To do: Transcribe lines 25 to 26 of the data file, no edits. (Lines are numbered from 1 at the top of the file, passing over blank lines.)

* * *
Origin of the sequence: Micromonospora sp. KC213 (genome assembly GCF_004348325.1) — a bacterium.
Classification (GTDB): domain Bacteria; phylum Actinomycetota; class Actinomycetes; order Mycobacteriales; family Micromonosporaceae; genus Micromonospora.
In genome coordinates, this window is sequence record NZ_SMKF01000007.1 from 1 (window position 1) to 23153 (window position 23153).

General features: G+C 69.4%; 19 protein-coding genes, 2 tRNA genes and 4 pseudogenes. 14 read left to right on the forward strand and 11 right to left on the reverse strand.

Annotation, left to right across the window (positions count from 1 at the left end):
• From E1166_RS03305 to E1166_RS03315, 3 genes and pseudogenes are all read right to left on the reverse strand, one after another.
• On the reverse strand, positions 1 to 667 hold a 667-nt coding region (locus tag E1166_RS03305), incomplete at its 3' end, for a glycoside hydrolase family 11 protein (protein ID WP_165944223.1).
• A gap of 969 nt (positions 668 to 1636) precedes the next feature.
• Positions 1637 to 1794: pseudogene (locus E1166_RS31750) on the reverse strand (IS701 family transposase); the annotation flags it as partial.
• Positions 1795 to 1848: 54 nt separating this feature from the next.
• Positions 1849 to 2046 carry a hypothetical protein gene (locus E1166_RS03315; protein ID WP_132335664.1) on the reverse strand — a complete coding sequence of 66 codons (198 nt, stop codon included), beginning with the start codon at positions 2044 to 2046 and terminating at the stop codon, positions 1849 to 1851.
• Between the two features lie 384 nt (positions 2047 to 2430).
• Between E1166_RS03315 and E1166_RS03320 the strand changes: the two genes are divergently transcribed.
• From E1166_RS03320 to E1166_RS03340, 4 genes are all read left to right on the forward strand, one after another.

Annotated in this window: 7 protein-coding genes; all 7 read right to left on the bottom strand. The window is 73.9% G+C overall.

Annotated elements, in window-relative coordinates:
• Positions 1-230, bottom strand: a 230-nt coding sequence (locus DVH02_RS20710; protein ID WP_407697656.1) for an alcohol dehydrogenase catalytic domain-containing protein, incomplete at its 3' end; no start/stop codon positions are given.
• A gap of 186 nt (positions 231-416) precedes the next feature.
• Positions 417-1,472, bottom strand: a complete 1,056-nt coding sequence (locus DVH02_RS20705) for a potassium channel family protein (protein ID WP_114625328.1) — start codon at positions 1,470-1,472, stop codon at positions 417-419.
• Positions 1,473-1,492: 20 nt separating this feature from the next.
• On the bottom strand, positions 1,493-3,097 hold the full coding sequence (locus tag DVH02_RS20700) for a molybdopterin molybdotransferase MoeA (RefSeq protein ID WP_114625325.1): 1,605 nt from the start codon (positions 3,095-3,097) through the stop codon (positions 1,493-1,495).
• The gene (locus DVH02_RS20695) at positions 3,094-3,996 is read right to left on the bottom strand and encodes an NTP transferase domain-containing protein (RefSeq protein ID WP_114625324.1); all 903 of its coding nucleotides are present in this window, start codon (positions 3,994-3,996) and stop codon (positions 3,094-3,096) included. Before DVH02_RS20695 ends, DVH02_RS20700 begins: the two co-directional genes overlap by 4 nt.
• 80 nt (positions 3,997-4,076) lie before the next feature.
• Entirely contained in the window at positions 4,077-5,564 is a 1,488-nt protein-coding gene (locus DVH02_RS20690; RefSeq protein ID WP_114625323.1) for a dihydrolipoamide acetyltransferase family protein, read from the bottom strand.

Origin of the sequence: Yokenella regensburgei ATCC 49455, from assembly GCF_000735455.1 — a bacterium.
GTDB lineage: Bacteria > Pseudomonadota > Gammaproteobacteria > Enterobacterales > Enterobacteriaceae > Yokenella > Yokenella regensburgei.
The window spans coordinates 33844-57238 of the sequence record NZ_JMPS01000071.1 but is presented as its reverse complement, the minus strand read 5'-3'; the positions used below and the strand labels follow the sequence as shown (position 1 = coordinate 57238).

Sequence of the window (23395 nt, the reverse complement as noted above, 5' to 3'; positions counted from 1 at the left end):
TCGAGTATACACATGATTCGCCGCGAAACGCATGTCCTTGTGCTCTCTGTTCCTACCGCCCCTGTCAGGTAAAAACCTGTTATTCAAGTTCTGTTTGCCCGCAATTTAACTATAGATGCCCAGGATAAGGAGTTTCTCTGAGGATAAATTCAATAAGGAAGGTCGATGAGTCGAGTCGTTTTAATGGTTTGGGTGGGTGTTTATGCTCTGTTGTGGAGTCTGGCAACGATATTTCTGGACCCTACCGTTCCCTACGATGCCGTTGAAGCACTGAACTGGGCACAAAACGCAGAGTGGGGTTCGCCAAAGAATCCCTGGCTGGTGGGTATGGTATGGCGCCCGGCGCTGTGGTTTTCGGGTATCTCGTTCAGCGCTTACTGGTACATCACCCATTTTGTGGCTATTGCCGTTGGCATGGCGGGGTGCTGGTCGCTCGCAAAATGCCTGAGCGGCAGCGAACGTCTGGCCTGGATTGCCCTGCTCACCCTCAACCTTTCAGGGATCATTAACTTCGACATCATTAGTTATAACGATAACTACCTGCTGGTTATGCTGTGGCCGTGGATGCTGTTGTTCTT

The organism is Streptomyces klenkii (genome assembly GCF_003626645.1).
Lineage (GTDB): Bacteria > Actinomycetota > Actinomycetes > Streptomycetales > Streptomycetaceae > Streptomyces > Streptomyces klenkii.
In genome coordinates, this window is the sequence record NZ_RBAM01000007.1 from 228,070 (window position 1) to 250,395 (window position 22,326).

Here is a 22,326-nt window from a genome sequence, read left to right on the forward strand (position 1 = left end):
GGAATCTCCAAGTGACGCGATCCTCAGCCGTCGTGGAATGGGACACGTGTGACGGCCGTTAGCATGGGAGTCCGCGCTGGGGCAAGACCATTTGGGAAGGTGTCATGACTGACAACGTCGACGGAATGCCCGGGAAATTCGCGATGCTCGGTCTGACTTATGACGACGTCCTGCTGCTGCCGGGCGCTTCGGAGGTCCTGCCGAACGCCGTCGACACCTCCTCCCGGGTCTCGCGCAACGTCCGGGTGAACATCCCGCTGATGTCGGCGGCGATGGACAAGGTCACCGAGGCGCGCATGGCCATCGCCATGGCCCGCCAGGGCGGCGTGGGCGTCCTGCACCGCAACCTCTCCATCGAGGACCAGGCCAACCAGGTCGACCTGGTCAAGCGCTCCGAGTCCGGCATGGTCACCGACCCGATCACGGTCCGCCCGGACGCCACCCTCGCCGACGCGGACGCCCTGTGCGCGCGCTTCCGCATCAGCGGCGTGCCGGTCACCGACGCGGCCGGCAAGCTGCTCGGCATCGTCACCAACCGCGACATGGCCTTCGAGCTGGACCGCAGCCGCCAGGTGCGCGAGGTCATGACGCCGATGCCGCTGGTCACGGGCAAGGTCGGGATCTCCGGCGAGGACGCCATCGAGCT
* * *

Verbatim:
Origin of the sequence: Yokenella regensburgei ATCC 49455, from assembly GCF_000735455.1 — a bacterium.
GTDB lineage: Bacteria > Pseudomonadota > Gammaproteobacteria > Enterobacterales > Enterobacteriaceae > Yokenella > Yokenella regensburgei.